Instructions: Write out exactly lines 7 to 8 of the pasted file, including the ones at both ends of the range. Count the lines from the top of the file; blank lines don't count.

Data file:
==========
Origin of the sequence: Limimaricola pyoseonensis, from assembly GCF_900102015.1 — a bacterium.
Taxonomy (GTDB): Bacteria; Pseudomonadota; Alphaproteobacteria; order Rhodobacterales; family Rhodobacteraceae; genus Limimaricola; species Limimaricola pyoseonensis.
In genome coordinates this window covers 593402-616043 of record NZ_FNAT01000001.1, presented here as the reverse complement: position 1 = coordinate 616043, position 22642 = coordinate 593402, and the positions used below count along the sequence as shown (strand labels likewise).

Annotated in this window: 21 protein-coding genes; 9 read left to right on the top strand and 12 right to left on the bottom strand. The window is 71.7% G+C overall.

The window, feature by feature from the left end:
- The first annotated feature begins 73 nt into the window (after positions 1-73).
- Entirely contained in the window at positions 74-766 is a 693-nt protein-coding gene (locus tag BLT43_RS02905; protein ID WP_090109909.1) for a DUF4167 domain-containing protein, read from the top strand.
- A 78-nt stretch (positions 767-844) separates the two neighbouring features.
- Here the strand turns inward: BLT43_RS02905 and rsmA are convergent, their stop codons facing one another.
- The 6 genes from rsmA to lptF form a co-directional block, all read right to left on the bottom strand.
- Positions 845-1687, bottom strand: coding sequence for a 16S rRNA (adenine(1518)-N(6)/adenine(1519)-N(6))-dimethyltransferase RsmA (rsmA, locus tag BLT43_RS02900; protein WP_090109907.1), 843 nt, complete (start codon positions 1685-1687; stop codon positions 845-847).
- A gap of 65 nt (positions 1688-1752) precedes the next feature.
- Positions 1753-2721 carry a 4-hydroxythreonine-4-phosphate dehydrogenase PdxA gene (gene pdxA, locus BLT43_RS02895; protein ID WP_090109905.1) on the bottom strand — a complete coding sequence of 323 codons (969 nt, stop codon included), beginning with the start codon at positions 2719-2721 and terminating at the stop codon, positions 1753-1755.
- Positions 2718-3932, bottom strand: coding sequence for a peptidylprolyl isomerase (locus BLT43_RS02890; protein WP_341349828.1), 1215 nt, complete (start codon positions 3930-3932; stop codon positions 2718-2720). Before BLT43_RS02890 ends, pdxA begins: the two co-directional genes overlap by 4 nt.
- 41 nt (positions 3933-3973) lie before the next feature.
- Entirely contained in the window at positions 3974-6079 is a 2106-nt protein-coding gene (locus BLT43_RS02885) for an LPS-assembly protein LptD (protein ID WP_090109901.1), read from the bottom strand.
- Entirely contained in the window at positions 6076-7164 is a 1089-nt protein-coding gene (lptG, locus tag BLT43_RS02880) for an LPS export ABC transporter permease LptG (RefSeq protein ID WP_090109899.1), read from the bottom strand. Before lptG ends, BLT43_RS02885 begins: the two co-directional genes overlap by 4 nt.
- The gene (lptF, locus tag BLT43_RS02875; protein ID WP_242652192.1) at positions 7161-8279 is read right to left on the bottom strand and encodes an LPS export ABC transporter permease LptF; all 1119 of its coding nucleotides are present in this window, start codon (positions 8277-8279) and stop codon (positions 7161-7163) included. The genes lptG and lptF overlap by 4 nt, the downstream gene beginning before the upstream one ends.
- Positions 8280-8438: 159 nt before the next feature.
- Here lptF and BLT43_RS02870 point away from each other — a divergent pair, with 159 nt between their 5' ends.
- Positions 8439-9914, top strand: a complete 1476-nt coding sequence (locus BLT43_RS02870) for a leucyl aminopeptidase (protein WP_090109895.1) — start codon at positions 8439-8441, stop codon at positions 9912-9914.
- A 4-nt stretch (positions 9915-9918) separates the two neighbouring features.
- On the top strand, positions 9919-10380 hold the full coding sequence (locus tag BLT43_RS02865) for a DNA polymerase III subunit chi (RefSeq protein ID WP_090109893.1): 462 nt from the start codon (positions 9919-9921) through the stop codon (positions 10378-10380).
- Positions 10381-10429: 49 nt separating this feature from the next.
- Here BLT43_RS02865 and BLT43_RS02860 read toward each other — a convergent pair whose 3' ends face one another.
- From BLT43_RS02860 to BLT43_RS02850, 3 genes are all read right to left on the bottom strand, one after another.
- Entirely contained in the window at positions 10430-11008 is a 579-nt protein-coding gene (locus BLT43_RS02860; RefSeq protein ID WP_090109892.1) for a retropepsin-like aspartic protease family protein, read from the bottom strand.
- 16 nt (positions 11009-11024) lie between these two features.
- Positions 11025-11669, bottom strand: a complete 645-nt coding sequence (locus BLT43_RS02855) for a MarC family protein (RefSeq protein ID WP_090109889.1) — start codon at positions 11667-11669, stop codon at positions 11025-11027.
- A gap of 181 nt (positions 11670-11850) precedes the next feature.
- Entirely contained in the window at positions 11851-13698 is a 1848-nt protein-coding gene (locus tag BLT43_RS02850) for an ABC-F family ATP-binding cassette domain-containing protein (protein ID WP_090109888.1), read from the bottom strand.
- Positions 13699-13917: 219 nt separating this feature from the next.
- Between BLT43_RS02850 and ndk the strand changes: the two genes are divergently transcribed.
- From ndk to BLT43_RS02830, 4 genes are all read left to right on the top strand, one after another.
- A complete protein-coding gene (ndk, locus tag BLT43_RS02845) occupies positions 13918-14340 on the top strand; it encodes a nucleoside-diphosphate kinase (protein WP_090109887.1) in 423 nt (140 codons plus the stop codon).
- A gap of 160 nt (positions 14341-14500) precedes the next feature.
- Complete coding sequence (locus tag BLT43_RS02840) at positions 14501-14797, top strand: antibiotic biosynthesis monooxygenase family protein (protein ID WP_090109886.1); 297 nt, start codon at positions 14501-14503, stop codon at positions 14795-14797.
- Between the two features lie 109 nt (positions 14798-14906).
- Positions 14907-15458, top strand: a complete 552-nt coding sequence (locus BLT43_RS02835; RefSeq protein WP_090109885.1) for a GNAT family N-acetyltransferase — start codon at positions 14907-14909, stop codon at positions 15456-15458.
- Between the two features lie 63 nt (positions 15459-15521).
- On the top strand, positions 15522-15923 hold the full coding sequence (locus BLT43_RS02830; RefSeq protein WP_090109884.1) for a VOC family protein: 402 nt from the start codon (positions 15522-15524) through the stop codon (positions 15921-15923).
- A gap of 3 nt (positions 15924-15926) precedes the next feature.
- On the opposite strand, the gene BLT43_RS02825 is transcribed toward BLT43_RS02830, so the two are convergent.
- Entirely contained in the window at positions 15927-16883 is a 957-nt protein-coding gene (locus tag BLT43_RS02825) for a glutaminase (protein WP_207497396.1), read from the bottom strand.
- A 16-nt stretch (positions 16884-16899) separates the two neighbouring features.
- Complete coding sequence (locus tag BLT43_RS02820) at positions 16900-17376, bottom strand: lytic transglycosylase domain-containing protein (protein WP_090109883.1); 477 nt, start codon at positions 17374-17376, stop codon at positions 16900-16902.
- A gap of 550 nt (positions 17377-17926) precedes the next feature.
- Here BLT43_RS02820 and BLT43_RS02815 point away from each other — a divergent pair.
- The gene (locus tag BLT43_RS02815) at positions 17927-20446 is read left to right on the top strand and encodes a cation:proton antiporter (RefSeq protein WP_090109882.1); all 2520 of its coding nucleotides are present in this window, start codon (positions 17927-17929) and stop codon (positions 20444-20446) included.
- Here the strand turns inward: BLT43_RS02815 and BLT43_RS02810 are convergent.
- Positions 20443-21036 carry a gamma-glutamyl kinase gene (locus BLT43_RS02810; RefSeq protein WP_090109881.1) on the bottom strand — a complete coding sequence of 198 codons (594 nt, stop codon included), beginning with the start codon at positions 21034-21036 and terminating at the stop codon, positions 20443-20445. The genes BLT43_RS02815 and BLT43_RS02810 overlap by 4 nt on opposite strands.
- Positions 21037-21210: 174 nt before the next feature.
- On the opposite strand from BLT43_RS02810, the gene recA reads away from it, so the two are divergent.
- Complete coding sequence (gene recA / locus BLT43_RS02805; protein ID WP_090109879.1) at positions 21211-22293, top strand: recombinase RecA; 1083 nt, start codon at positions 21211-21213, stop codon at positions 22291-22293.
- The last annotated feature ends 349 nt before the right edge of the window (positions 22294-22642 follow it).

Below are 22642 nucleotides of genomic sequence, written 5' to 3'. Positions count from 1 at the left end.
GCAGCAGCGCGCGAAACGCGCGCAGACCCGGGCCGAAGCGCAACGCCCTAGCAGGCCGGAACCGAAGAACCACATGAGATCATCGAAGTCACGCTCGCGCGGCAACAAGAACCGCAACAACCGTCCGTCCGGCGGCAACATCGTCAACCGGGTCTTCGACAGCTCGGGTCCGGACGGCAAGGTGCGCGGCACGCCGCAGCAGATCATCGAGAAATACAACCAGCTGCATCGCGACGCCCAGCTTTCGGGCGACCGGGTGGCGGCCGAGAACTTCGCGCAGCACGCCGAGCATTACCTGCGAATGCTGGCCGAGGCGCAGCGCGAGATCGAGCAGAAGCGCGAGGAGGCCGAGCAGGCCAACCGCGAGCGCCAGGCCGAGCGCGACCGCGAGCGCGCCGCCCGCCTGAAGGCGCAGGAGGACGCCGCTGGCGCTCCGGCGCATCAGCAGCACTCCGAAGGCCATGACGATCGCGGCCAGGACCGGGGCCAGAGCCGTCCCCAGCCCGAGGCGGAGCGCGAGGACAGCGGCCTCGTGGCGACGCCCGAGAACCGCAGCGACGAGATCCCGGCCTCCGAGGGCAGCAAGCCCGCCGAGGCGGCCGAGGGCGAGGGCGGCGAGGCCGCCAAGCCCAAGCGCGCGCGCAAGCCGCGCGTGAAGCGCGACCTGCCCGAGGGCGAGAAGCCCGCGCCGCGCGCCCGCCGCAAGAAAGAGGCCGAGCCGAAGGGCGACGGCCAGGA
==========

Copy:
- Entirely contained in the window at positions 74-766 is a 693-nt protein-coding gene (locus tag BLT43_RS02905; protein ID WP_090109909.1) for a DUF4167 domain-containing protein, read from the top strand.
- A 78-nt stretch (positions 767-844) separates the two neighbouring features.